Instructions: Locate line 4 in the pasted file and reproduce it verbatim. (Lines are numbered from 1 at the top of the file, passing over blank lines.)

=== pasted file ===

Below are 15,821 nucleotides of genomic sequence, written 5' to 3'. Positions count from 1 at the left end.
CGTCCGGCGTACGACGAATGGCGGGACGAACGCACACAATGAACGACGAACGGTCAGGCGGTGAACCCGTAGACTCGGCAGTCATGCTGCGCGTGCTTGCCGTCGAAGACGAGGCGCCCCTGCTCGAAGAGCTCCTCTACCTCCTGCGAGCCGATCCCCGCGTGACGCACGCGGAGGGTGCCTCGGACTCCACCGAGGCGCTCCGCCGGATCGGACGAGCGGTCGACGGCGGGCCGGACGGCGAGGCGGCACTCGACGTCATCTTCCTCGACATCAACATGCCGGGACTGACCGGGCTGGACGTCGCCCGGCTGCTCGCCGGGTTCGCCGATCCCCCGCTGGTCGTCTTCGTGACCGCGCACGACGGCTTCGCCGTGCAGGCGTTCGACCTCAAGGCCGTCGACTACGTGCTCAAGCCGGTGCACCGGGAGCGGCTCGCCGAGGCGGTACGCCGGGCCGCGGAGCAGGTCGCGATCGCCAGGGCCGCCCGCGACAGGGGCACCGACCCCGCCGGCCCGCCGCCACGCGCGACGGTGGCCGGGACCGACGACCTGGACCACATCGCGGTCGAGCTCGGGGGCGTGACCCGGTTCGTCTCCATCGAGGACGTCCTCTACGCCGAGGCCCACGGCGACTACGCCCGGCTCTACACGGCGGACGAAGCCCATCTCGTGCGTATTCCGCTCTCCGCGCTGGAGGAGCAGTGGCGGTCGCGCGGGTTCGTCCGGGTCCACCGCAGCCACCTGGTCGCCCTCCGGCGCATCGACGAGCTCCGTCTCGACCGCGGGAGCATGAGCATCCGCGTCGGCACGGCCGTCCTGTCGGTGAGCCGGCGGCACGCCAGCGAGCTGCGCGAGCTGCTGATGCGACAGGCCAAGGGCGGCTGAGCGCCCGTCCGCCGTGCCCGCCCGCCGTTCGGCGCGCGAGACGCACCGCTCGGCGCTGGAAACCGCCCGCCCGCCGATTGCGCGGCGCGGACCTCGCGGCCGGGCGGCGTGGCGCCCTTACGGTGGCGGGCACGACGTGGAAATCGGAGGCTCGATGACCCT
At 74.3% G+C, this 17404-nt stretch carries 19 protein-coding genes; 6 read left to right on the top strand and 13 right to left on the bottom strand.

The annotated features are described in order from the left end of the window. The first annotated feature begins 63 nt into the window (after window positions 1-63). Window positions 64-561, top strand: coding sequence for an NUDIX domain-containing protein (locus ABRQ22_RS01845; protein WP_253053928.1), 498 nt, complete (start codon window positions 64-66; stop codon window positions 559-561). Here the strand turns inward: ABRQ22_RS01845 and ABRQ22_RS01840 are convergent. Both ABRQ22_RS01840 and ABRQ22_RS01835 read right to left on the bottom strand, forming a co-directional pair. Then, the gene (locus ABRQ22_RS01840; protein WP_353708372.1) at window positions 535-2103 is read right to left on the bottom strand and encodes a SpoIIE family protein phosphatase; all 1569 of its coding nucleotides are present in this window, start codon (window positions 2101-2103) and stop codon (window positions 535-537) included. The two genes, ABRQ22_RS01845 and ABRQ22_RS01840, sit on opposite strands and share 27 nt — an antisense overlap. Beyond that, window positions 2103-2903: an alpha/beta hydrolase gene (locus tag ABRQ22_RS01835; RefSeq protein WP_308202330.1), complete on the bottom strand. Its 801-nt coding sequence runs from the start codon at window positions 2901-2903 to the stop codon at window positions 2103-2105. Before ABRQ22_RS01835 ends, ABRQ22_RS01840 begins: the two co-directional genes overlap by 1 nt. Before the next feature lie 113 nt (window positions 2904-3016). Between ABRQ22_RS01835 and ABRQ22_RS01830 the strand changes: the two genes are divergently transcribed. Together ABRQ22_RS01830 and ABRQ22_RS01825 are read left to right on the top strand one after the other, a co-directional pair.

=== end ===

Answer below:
The annotated features are described in order from the left end of the window. The first annotated feature begins 63 nt into the window (after window positions 1-63). Window positions 64-561, top strand: coding sequence for an NUDIX domain-containing protein (locus ABRQ22_RS01845; protein WP_253053928.1), 498 nt, complete (start codon window positions 64-66; stop codon window positions 559-561). Here the strand turns inward: ABRQ22_RS01845 and ABRQ22_RS01840 are convergent. Both ABRQ22_RS01840 and ABRQ22_RS01835 read right to left on the bottom strand, forming a co-directional pair. Then, the gene (locus ABRQ22_RS01840; protein WP_353708372.1) at window positions 535-2103 is read right to left on the bottom strand and encodes a SpoIIE family protein phosphatase; all 1569 of its coding nucleotides are present in this window, start codon (window positions 2101-2103) and stop codon (window positions 535-537) included. The two genes, ABRQ22_RS01845 and ABRQ22_RS01840, sit on opposite strands and share 27 nt — an antisense overlap. Beyond that, window positions 2103-2903: an alpha/beta hydrolase gene (locus tag ABRQ22_RS01835; RefSeq protein WP_308202330.1), complete on the bottom strand. Its 801-nt coding sequence runs from the start codon at window positions 2901-2903 to the stop codon at window positions 2103-2105. Before ABRQ22_RS01835 ends, ABRQ22_RS01840 begins: the two co-directional genes overlap by 1 nt. Before the next feature lie 113 nt (window positions 2904-3016). Between ABRQ22_RS01835 and ABRQ22_RS01830 the strand changes: the two genes are divergently transcribed. Together ABRQ22_RS01830 and ABRQ22_RS01825 are read left to right on the top strand one after the other, a co-directional pair.